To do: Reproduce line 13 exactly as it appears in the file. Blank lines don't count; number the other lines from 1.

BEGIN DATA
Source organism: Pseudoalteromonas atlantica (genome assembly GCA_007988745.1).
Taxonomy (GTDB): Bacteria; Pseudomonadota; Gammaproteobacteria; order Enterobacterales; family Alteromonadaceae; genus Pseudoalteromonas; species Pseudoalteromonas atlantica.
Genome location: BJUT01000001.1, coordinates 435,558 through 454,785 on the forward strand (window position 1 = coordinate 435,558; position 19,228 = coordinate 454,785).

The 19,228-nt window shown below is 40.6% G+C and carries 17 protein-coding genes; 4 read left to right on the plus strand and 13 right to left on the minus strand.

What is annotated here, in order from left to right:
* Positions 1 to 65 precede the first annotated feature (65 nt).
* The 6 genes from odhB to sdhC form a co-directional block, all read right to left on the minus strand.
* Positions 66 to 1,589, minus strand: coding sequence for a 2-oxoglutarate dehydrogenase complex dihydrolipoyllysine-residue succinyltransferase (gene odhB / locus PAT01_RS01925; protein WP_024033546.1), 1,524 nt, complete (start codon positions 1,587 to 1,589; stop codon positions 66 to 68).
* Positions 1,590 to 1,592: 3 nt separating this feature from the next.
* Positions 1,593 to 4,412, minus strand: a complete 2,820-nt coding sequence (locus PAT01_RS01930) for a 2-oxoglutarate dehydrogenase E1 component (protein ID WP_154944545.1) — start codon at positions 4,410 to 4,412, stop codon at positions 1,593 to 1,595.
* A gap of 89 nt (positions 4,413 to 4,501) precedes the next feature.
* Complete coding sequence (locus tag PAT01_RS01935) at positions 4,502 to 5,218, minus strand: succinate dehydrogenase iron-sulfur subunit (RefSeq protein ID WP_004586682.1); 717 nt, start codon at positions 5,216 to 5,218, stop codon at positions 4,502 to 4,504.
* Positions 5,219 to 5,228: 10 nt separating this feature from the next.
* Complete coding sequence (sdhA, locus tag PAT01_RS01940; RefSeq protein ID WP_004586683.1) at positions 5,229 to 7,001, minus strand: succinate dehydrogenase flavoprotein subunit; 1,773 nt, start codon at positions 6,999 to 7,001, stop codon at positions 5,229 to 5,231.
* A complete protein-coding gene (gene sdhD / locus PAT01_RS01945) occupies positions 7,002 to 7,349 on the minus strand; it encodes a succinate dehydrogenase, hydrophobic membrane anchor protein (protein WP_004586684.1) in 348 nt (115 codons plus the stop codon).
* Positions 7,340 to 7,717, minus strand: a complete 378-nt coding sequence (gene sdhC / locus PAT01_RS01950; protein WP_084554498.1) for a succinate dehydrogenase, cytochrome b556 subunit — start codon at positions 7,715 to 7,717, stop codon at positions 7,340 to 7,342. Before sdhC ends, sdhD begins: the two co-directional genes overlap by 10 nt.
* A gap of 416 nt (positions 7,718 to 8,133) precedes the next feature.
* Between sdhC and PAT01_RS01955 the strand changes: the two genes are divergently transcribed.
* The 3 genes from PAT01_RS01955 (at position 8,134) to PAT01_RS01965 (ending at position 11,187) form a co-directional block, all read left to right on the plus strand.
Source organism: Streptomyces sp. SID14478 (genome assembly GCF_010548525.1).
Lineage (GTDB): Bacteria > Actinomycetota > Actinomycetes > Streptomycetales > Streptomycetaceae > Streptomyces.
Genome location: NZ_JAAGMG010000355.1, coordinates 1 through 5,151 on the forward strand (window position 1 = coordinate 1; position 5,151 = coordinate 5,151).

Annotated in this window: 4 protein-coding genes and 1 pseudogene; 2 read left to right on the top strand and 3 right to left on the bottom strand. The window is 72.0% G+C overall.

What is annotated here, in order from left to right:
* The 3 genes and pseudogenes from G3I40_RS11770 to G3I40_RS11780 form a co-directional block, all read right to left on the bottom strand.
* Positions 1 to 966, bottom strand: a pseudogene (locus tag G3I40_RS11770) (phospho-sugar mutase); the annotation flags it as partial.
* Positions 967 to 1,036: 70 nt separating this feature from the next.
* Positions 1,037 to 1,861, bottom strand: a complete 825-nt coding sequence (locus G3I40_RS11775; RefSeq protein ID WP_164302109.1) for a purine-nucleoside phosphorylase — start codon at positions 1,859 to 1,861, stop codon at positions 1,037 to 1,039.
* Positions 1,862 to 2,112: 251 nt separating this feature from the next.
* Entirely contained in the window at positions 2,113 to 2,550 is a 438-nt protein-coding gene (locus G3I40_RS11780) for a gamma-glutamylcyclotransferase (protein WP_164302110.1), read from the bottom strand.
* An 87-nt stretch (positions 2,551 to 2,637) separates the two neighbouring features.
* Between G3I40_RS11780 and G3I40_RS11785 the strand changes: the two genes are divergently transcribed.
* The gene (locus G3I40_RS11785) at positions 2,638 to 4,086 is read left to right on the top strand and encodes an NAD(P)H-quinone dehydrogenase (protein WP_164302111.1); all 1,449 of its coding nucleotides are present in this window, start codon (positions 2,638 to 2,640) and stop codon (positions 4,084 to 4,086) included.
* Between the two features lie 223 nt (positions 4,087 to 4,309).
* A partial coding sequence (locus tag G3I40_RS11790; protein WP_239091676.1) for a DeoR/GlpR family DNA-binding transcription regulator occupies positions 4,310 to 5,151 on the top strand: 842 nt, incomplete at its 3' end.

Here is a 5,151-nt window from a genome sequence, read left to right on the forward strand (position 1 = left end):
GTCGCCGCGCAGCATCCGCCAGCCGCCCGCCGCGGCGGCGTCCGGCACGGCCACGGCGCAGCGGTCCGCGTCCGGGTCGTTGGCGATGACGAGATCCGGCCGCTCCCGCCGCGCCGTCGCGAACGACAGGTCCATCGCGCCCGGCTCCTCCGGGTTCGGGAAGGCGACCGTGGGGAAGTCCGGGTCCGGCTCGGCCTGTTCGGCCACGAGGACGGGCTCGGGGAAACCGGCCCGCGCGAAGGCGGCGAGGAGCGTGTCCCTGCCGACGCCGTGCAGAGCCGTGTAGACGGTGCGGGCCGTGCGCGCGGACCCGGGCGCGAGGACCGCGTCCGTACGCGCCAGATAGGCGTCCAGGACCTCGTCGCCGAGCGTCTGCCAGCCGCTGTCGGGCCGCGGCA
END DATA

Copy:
* Positions 5,219 to 5,228: 10 nt separating this feature from the next.